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The cloud requires to reconsider some of the choices made for on-premises data handling. This module introduces the different services in Azure that can be used for data processing, and compares them to the traditional on-premises data stack. It also provides a brief intro in Azure and the use of the Azure portal.
This module discusses the different types of storage available in Azure Storage as well as data lake storage. Also some of the tools to load and manage files in Azure storage and Data lake storage are covered.
When the data is stored and analysed on on-premises you typically use ETL tools such as SQL Server Integration Services for this. But what if the data is stored in the Azure cloud? Then you can use Azure Data Factory, the cloud-based ETL service. First we need to get used to the terminology, then we can start creating the proper objects in the portal.
This module dives into the process of building a Data Factory pipeline from scratch. The most common activities are illustrated. The module also focusses on how to work with variables and parameters to make the pipelines more dynamic.
With Data flows data can be transformed without the need to learn about another tool (such as Databricks or Spark). Both Data flows as well as the Power Query activity are covered.
Data Factory needs integration runtimes to control where the code executes. This module walks you through the 3 types of Integration Runtimes: Azure, SSIS and self-hosted runtimes.
Once development has finished the pipelines need to be deployed and scheduled for execution. Monitoring the deployed pipelines for failure, errors or just performance is another crucial topic discussed in this module.
An easy way to create a business intelligence solution in the cloud is by taking SQL Server -- familiar to many Microsoft BI developers -- and run it in the cloud. Backup and high availability happen automatically, and we can use nearly all the skills and tools we used on a local SQL Server on this cloud based solution as well.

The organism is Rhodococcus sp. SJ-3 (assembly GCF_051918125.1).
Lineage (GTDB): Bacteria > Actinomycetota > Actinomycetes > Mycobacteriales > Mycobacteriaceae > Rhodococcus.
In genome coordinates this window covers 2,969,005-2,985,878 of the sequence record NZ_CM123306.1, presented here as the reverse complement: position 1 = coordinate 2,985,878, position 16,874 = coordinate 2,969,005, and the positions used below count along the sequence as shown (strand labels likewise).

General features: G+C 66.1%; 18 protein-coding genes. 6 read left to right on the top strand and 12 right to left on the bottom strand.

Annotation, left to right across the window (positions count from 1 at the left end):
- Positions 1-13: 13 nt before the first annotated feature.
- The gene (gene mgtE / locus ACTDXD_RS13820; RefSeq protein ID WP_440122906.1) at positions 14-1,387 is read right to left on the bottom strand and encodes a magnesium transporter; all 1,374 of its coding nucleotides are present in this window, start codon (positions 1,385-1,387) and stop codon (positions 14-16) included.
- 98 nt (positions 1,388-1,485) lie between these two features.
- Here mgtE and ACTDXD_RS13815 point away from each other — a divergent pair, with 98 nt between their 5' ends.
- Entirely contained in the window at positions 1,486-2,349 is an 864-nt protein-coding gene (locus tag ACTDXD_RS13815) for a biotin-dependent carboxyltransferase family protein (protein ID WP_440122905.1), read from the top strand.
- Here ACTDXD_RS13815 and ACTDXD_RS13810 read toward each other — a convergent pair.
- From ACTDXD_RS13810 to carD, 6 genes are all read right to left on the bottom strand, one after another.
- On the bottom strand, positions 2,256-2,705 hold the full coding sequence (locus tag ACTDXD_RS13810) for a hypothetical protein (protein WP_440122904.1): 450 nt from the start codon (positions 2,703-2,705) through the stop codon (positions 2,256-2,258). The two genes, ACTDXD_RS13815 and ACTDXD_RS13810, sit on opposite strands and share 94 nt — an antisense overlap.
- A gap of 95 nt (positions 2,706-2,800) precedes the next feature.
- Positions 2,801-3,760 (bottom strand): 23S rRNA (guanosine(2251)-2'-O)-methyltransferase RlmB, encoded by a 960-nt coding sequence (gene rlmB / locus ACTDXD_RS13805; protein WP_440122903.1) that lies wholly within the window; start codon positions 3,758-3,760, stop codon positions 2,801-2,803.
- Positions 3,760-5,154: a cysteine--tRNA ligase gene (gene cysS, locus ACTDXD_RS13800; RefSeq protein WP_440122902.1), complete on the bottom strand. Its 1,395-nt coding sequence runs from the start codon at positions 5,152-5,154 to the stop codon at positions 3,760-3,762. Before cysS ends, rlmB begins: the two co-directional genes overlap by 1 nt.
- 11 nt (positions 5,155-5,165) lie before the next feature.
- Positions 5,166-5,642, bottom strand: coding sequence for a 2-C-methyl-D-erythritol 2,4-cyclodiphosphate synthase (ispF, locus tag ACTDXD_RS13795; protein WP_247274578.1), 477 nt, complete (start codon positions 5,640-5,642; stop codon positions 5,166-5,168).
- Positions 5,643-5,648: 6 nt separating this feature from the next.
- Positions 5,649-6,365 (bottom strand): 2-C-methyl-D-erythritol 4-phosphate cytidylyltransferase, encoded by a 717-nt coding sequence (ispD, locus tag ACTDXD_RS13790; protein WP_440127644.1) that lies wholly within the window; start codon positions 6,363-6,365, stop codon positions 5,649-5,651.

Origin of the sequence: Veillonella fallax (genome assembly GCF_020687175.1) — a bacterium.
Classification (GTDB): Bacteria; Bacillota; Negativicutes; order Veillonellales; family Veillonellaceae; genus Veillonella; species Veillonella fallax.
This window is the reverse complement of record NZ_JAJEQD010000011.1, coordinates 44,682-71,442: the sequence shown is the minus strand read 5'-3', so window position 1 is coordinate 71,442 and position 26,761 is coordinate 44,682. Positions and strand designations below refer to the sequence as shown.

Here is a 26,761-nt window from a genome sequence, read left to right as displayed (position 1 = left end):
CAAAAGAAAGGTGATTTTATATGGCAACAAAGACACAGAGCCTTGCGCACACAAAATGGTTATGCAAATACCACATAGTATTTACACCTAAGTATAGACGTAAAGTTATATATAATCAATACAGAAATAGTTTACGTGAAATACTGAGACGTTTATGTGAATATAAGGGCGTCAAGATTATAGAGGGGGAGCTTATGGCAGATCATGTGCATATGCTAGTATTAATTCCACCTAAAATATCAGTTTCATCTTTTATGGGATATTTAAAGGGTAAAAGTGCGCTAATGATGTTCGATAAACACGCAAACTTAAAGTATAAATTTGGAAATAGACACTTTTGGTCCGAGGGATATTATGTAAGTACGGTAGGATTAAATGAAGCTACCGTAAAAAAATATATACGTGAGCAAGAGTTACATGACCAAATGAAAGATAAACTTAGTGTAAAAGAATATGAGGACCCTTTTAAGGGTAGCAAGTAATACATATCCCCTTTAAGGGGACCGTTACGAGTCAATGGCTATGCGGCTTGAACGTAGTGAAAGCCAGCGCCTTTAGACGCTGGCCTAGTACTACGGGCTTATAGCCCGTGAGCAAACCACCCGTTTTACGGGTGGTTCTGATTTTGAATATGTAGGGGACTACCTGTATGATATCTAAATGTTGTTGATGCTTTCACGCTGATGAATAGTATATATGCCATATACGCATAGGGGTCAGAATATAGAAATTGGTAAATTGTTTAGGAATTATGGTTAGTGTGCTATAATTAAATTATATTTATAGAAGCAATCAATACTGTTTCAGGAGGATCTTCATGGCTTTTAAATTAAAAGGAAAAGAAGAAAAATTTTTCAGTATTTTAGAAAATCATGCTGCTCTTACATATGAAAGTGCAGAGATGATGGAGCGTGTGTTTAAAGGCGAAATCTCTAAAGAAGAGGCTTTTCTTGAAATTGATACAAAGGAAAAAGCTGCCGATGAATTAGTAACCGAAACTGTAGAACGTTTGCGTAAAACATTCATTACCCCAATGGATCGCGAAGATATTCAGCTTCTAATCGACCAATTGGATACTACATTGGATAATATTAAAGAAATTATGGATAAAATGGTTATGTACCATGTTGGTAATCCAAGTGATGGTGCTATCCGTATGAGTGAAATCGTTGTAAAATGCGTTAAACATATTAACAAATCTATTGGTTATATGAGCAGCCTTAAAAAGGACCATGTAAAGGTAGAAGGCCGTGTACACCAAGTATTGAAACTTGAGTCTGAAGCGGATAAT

Azure Synapse Analytics is a suite of services aiming at loading, storing and querying large volumes of data. It allows both Spark as well as SQL users interacting with the data.
Azure SQL Databases have their limitations in compute power since they run on a single machine, and their size is limited to the Terabyte range. Provisioned SQL Pools in Azure Synapse Analytics (formerly known as Azure Data Warehouse) is a service aiming at an analytical workload on data volumes hundreds of times larger than what Azure SQL databases can handle. Yet at the same time we can keep on using the familiar T-SQL query language, or we can connect traditional applications such as Excel and Management Studio to interact with this service. Both storage and compute can be scaled independently.
Azure Databricks allows us to use the power of Spark without the configuration hassle of Hadoop clusters. Using popular languages such as Python, SQL and R data can be loaded, visualized, transformed and analyzed via interactive notebooks.
There are many ways to access data in Azure Databricks: From uploading small files via the portal over ad-hoc connections up to mounting Azure Blob storage or data lakes. The files can also be treated as a table, providing easy access. Another point of attention in this module is dealing with malformed input data.
Once the Databricks solution has been tested it need to be scheduled for execution. This can be done either with jobs in Azure Databricks or via a Data Factory. In the latter case you need to be able to pass on variables from Data Factory into Databricks. Azure Databricks widgets will make this possible.
Analysis Services is Microsoft's OLAP (cube) technology. The latest version, Analysis Services Tabular, can also run as a database-as-a-service. This is ideal to load the cleaned, pre-processed data produced by other Azure services and cache it. This leads to faster reporting. But the data can also be enriched with KPIs, translations, derived measures etc.
In between large volumes of historical, long lived data stored in a data lake, and streams of short living events processed with Azure Stream Analytics, lives the challenge of working with large volumes of semi-structured telemetry and log data, where the analysis can have a longer latency that with event processing, but requires more historical information than what event processing technology can handle. For this kind of data processing Azure Data Explorer is the ideal tool
In this training the modern data warehouse approach to handling any volume of both cloud based as well as on-prem data is explained in detail. First students see how to setup an Azure Data Lake and inject data with Azure Data Factory. Then students learn how to cleanse the data and prepare it for analysis with Azure Synapse Analytics and Azure DataBricks. The Lambda architecture (with focus on both batch data as well as a speed layer where live events are processed) is discussed as well, and the speed layer gets illustrated with Azure Data Explorer. In the end participants have hands-on experience with the most common Azure services to load, store and process data in the cloud.
This course focusses on developers and administrators who are considering migrating existing data solutions to the Microsoft Azure cloud. Some familiarity with relational database systems such as SQL Server is handy. Prior knowledge of Azure is not required.